Money -- That's What I Want!
(The Beatles didn't make the original recording of this song, but theirs is the most famous)
First I criticized Clifford Winston's Op-Ed piece in the N.Y. Times, saying that law schools and the ABA didn't kill the economy and can't resuscitate it. Then I answered several posts on my You Tube animations about what to do in a weak job market. Then today I received another comment by a disgusted law grad (or about-to-grad) about the lack of jobs. And the National Jurist is implying that law schools are misrepresenting the job market and calling for stricter reporting guidelines.
I don't know whether it's generational, or simply a skewed cross-section — the people who went to school to be rich. But if you're going to law school to be rich, you're in for a big surprise: you'll either fail or hate it.
Almost all my clients in Biglaw regret it. I don't think that was true a dozen years ago, but it certainly has been true recently. Face it folks.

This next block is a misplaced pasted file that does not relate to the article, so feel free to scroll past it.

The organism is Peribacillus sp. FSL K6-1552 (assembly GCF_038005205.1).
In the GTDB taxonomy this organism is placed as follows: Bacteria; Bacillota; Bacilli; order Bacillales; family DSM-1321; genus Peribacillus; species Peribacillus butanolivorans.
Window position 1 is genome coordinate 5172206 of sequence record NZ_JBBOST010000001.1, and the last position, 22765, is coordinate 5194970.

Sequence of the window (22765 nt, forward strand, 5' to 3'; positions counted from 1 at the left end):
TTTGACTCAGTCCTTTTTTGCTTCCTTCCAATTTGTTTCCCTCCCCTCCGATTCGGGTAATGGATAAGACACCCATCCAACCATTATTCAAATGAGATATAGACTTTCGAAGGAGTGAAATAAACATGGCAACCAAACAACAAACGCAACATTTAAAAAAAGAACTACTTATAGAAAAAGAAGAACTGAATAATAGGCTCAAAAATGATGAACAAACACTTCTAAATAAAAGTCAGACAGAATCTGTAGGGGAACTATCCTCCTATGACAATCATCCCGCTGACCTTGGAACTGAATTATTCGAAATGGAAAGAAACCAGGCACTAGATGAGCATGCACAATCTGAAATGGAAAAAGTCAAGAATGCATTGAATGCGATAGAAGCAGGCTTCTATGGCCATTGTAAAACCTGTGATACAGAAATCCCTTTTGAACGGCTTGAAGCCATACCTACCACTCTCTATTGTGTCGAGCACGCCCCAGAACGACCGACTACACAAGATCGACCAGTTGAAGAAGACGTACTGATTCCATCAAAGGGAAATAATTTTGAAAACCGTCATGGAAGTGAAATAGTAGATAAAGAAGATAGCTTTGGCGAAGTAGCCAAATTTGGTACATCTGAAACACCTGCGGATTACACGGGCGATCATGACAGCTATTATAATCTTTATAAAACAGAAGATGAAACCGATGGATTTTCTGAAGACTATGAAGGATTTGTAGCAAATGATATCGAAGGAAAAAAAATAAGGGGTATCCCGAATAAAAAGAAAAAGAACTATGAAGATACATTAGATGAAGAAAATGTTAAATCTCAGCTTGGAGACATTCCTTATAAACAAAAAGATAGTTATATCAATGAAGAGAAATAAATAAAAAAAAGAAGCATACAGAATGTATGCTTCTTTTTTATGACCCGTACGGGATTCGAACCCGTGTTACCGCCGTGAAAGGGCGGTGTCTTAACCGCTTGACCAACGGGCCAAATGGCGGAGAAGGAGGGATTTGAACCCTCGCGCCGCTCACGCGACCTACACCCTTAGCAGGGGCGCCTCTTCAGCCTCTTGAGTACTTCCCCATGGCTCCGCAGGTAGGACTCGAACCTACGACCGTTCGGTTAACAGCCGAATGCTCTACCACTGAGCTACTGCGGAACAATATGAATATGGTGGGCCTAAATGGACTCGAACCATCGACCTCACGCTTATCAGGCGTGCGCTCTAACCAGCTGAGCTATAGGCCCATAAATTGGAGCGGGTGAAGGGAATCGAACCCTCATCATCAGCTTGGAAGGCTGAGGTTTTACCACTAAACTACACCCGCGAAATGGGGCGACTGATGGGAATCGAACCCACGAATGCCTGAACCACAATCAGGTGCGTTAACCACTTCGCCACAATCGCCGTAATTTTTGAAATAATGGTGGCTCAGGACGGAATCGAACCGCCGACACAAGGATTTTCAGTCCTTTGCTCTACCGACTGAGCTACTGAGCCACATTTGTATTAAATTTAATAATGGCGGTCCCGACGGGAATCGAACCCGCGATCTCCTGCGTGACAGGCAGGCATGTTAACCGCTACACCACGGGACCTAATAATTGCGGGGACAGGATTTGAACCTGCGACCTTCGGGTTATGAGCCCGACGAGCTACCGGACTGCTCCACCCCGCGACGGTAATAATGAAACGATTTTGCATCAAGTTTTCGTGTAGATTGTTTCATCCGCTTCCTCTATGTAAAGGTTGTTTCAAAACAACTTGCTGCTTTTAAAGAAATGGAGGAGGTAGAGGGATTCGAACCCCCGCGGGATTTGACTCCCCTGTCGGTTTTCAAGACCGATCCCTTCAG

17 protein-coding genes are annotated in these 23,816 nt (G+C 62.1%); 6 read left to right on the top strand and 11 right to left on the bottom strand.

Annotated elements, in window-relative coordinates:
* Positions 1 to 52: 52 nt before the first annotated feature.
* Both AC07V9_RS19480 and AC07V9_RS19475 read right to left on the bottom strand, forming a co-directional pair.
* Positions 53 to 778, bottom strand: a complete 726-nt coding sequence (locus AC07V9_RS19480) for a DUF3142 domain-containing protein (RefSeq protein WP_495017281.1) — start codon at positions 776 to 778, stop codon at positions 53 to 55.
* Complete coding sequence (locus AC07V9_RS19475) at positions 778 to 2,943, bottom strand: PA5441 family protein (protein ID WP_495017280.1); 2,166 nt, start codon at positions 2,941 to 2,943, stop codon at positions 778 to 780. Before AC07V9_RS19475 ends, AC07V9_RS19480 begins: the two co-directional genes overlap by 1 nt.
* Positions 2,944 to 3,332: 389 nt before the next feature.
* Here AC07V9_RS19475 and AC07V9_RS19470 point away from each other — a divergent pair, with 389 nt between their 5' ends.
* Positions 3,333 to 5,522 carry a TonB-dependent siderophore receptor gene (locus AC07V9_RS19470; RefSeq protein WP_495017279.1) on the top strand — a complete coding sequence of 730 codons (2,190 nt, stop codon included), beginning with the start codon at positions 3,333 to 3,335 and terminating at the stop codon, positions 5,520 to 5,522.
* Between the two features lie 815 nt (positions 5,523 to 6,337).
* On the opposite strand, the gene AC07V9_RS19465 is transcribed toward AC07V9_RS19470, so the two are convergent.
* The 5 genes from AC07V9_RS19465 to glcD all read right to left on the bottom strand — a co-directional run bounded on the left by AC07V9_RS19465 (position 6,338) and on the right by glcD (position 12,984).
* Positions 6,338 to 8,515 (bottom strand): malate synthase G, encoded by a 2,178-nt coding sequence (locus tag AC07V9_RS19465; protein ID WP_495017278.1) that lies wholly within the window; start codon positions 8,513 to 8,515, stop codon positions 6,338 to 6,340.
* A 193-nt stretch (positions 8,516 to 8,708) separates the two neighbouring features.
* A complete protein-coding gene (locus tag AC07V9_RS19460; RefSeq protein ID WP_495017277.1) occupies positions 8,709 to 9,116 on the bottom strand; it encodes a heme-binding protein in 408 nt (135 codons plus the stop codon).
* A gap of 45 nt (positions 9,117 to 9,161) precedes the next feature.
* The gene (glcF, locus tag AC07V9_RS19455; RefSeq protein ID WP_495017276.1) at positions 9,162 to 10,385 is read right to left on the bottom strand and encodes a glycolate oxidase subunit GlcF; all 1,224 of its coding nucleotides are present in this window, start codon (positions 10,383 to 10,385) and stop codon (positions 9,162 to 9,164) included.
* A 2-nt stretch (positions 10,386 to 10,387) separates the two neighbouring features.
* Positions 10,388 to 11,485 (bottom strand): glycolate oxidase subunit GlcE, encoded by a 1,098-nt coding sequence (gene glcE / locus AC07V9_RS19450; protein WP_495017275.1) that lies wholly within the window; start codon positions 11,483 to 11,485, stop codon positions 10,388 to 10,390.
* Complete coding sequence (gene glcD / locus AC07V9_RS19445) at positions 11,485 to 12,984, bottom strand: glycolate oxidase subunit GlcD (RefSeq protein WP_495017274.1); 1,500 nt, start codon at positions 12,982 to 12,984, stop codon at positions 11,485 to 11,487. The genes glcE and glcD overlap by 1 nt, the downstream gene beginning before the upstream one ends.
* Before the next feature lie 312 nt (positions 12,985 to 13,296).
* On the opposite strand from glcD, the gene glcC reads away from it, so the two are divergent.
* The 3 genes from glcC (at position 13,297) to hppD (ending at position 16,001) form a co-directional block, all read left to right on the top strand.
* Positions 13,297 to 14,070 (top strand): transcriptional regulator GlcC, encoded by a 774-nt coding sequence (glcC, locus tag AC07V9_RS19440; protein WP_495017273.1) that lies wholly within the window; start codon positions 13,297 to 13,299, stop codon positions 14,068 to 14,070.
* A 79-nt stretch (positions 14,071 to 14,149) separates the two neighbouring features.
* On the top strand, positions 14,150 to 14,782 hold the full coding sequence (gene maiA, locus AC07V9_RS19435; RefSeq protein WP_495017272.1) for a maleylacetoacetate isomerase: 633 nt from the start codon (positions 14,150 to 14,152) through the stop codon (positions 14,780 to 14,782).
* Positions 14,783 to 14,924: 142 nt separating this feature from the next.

The problem isn't that you can't be a rich lawyer. You can't be a rich realtor, a rich BMW sales person, or a rich plumber. You can't work at Office Depot, KFC, or the Community Center. There are no jobs.
Of course this is an overstatement. There are a few jobs in a few industries. Financial restructuring and bankruptcy are hiring. Depression counseling and emergency room services, alcohol and drug abuse -- anything that grows when the economy shrinks. Crime is increasing, but most cities can't afford to hire new cops. You could try building cars; I hear that Japan was having trouble moving radioactive Toyotas.
In other places on my web page, I discuss whether law is the best field for you. I report on a lecture by Dean Edward Tom at Berkeley, discussing what makes a good lawyer. I discuss the high level of responsibility that goes with being a member of a noble profession. I urge you to take a realistic view of how much education you can afford. But no one promised you a partnership, any more than a college football player is offered a spot in the NFL -- or even a guarantee that he won't break his neck. When Robin Williams accepted his Academy Award for acting in 1998's Good Will Hunting, he says his father told him to have a safe back-up profession, like welding. If you want to be a lawyer, be a lawyer. If you don't, don't. But if you want to get rich, try lottery tickets.